An added note on block loading of gaseous fueled units.  Many units below 200kW utilize automotive based engines with turbochargers to make sufficient power.  These have almost no block load capability and must be progressively loaded until some boost is built.  However, some manufacturers use gear boxes to allow the engines to turn at a higher rpm to make that same power without a turbocharger.  The rpm is reduced through the gear box to continue turning the generator at 1,800rpm.  The benefit?  These units will block load like crazy because there's no turbo lag and the higher rpm puts them higher in their torque curve.  I've had enigneers express concern about service life on such machines.  When they do, we take a ride in their car and watch the tachometer.  It's absolutely no big deal to operate an automotive engine at 3,000 or even 3,600rpm.  The gear boxes last the life of the engines too as opposed to a turbocharger which spins at 15,000 or 20,000rpm's.  Simply a more reliable way of skinning a cat.  I would caution the reader at this point, however, not all gas units below 200kW are high rpm.  Check with your supplier on that.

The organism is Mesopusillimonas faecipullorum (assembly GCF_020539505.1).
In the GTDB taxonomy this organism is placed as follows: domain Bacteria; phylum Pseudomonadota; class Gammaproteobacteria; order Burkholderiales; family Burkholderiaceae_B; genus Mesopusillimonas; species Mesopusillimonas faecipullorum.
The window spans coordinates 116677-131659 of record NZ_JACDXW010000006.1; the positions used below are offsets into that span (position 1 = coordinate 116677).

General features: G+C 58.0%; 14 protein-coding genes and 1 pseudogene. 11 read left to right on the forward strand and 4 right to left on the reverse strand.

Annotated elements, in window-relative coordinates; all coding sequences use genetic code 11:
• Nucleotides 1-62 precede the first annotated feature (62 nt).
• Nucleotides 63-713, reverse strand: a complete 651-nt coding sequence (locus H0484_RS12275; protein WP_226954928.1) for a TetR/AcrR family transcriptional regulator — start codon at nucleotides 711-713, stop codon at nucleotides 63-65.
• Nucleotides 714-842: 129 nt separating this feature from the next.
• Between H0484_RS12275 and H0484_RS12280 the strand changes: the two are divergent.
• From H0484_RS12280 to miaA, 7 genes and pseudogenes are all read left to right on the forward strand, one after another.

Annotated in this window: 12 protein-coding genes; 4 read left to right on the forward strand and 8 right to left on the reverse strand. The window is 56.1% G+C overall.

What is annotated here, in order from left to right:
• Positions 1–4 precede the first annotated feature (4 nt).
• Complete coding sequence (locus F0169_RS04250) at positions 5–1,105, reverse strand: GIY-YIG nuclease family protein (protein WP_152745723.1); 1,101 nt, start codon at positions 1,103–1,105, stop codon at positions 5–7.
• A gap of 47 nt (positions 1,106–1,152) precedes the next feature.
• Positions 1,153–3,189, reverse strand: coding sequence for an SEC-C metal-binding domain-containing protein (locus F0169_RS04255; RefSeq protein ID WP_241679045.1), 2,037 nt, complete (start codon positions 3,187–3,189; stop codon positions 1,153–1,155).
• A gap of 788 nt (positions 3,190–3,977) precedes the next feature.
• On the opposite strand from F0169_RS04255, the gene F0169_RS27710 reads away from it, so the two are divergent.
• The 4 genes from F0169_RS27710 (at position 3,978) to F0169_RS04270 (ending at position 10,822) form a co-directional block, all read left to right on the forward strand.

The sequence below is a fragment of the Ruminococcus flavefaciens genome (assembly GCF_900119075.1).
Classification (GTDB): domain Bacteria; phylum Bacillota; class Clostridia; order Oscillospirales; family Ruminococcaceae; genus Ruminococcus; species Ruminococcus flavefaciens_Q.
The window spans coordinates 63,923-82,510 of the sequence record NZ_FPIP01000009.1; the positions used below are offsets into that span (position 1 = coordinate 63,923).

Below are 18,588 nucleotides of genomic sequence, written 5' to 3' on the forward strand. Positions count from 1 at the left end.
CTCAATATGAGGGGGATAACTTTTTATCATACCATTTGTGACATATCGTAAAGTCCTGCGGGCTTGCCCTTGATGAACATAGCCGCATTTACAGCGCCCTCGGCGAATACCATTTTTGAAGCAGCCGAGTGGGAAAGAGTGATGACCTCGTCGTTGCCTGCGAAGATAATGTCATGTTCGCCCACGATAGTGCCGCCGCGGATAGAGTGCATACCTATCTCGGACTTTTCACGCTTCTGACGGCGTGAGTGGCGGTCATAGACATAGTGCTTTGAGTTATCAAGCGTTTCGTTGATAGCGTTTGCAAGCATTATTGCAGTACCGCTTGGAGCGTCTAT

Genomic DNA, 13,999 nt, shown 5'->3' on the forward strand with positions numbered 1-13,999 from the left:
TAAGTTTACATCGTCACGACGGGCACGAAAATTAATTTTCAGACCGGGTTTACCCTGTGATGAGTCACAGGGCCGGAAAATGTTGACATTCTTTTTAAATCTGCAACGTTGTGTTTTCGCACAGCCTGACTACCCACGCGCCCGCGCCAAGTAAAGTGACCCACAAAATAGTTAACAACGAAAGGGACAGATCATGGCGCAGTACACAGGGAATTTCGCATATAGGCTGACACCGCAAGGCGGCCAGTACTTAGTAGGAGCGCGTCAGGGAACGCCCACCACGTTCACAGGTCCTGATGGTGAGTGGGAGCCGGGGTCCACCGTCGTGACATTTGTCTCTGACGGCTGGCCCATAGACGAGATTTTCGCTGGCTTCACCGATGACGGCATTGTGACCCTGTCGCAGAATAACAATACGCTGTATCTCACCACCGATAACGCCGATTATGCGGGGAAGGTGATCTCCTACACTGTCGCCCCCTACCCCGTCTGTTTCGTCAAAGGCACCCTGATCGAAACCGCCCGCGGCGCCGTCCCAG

For smaller load applications where gas has many advantages but a source of onsite gas is needed, a different dual fuel system is available.  The unit can be set up to run normally on natural gas but switch to a local propane supply tank if the natural gas supply is interrupted.  Very simple system that works great.  Typically 2 hours of onsite fuel is required.  One or two tanks like what you'd have on your RV will provide that even for units as large as 100kW.